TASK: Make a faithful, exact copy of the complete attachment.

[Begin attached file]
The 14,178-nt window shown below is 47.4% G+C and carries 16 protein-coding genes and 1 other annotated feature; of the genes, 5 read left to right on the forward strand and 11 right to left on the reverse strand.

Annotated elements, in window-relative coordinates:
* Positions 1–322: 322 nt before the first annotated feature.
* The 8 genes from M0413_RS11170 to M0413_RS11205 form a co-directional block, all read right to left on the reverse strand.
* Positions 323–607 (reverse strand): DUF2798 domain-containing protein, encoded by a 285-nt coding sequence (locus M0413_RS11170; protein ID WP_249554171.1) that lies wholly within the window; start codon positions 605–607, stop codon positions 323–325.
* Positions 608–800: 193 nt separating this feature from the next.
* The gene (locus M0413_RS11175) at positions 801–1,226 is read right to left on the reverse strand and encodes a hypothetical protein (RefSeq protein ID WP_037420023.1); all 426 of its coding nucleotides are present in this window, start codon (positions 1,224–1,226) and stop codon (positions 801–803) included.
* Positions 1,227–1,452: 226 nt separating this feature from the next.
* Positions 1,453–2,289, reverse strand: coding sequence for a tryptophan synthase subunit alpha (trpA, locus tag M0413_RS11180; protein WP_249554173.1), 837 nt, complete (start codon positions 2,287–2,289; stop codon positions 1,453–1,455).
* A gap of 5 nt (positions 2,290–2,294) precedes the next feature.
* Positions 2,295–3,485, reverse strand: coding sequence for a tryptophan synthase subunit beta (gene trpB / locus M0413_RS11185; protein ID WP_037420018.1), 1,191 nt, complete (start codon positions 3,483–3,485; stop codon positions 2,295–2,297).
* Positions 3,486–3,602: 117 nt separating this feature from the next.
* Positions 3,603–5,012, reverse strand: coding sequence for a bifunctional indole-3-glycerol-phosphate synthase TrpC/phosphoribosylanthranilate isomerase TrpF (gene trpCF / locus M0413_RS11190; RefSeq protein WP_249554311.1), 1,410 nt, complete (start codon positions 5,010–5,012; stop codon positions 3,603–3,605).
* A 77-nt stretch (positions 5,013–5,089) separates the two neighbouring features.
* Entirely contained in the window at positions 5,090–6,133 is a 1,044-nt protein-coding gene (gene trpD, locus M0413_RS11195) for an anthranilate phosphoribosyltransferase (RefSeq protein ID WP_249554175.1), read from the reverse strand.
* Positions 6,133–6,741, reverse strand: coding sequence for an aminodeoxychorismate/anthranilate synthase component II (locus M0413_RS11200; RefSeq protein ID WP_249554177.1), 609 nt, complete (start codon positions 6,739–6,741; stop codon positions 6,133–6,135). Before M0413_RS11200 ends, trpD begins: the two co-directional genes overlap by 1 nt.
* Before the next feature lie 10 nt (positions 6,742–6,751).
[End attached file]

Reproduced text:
The 14,178-nt window shown below is 47.4% G+C and carries 16 protein-coding genes and 1 other annotated feature; of the genes, 5 read left to right on the forward strand and 11 right to left on the reverse strand.

Annotated elements, in window-relative coordinates:
* Positions 1–322: 322 nt before the first annotated feature.
* The 8 genes from M0413_RS11170 to M0413_RS11205 form a co-directional block, all read right to left on the reverse strand.
* Positions 323–607 (reverse strand): DUF2798 domain-containing protein, encoded by a 285-nt coding sequence (locus M0413_RS11170; protein ID WP_249554171.1) that lies wholly within the window; start codon positions 605–607, stop codon positions 323–325.
* Positions 608–800: 193 nt separating this feature from the next.
* The gene (locus M0413_RS11175) at positions 801–1,226 is read right to left on the reverse strand and encodes a hypothetical protein (RefSeq protein ID WP_037420023.1); all 426 of its coding nucleotides are present in this window, start codon (positions 1,224–1,226) and stop codon (positions 801–803) included.
* Positions 1,227–1,452: 226 nt separating this feature from the next.
* Positions 1,453–2,289, reverse strand: coding sequence for a tryptophan synthase subunit alpha (trpA, locus tag M0413_RS11180; protein WP_249554173.1), 837 nt, complete (start codon positions 2,287–2,289; stop codon positions 1,453–1,455).
* A gap of 5 nt (positions 2,290–2,294) precedes the next feature.
* Positions 2,295–3,485, reverse strand: coding sequence for a tryptophan synthase subunit beta (gene trpB / locus M0413_RS11185; protein ID WP_037420018.1), 1,191 nt, complete (start codon positions 3,483–3,485; stop codon positions 2,295–2,297).
* Positions 3,486–3,602: 117 nt separating this feature from the next.
* Positions 3,603–5,012, reverse strand: coding sequence for a bifunctional indole-3-glycerol-phosphate synthase TrpC/phosphoribosylanthranilate isomerase TrpF (gene trpCF / locus M0413_RS11190; RefSeq protein WP_249554311.1), 1,410 nt, complete (start codon positions 5,010–5,012; stop codon positions 3,603–3,605).
* A 77-nt stretch (positions 5,013–5,089) separates the two neighbouring features.
* Entirely contained in the window at positions 5,090–6,133 is a 1,044-nt protein-coding gene (gene trpD, locus M0413_RS11195) for an anthranilate phosphoribosyltransferase (RefSeq protein ID WP_249554175.1), read from the reverse strand.
* Positions 6,133–6,741, reverse strand: coding sequence for an aminodeoxychorismate/anthranilate synthase component II (locus M0413_RS11200; RefSeq protein ID WP_249554177.1), 609 nt, complete (start codon positions 6,739–6,741; stop codon positions 6,133–6,135). Before M0413_RS11200 ends, trpD begins: the two co-directional genes overlap by 1 nt.
* Before the next feature lie 10 nt (positions 6,742–6,751).